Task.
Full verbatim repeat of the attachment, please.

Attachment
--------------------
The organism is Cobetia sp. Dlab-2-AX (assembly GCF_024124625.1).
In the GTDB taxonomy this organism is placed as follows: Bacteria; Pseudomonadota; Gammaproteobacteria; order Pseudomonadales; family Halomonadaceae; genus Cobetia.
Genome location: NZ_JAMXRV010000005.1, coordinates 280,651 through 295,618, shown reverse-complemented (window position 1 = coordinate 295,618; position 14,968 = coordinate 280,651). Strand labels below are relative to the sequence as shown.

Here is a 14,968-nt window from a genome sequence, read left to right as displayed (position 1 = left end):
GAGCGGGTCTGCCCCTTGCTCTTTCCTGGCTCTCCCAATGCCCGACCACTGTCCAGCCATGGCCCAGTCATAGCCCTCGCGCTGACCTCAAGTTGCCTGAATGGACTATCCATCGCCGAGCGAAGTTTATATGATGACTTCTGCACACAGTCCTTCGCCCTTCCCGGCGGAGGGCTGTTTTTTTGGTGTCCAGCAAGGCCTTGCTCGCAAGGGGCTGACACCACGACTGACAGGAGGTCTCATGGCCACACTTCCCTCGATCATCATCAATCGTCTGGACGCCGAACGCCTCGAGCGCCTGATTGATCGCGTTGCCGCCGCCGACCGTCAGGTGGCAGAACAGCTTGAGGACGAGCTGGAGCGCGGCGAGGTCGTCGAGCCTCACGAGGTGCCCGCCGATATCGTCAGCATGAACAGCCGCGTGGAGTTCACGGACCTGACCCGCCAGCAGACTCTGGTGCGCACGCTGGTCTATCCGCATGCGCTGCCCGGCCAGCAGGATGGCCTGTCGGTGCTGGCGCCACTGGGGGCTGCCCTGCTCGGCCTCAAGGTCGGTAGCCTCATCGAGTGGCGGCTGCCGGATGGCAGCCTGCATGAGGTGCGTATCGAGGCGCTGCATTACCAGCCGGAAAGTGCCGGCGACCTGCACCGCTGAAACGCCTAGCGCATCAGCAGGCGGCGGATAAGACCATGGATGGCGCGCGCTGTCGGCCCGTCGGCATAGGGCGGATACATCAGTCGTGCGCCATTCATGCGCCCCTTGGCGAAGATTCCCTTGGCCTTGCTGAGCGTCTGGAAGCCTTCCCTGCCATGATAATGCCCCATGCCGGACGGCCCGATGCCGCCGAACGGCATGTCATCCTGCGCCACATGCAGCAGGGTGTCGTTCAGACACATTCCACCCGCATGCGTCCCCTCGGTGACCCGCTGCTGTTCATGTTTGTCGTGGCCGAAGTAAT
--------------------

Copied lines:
The organism is Cobetia sp. Dlab-2-AX (assembly GCF_024124625.1).
In the GTDB taxonomy this organism is placed as follows: Bacteria; Pseudomonadota; Gammaproteobacteria; order Pseudomonadales; family Halomonadaceae; genus Cobetia.
Genome location: NZ_JAMXRV010000005.1, coordinates 280,651 through 295,618, shown reverse-complemented (window position 1 = coordinate 295,618; position 14,968 = coordinate 280,651). Strand labels below are relative to the sequence as shown.

Here is a 14,968-nt window from a genome sequence, read left to right as displayed (position 1 = left end):
GAGCGGGTCTGCCCCTTGCTCTTTCCTGGCTCTCCCAATGCCCGACCACTGTCCAGCCATGGCCCAGTCATAGCCCTCGCGCTGACCTCAAGTTGCCTGAATGGACTATCCATCGCCGAGCGAAGTTTATATGATGACTTCTGCACACAGTCCTTCGCCCTTCCCGGCGGAGGGCTGTTTTTTTGGTGTCCAGCAAGGCCTTGCTCGCAAGGGGCTGACACCACGACTGACAGGAGGTCTCATGGCCACACTTCCCTCGATCATCATCAATCGTCTGGACGCCGAACGCCTCGAGCGCCTGATTGATCGCGTTGCCGCCGCCGACCGTCAGGTGGCAGAACAGCTTGAGGACGAGCTGGAGCGCGGCGAGGTCGTCGAGCCTCACGAGGTGCCCGCCGATATCGTCAGCATGAACAGCCGCGTGGAGTTCACGGACCTGACCCGCCAGCAGACTCTGGTGCGCACGCTGGTCTATCCGCATGCGCTGCCCGGCCAGCAGGATGGCCTGTCGGTGCTGGCGCCACTGGGGGCTGCCCTGCTCGGCCTCAAGGTCGGTAGCCTCATCGAGTGGCGGCTGCCGGATGGCAGCCTGCATGAGGTGCGTATCGAGGCGCTGCATTACCAGCCGGAAAGTGCCGGCGACCTGCACCGCTGAAACGCCTAGCGCATCAGCAGGCGGCGGATAAGACCATGGATGGCGCGCGCTGTCGGCCCGTCGGCATAGGGCGGATACATCAGTCGTGCGCCATTCATGCGCCCCTTGGCGAAGATTCCCTTGGCCTTGCTGAGCGTCTGGAAGCCTTCCCTGCCATGATAATGCCCCATGCCGGACGGCCCGATGCCGCCGAACGGCATGTCATCCTGCGCCACATGCAGCAGGGTGTCGTTCAGACACATTCCACCCGCATGCGTCCCCTCGGTGACCCGCTGCTGTTCATGTTTGTCGTGGCCGAAGTAAT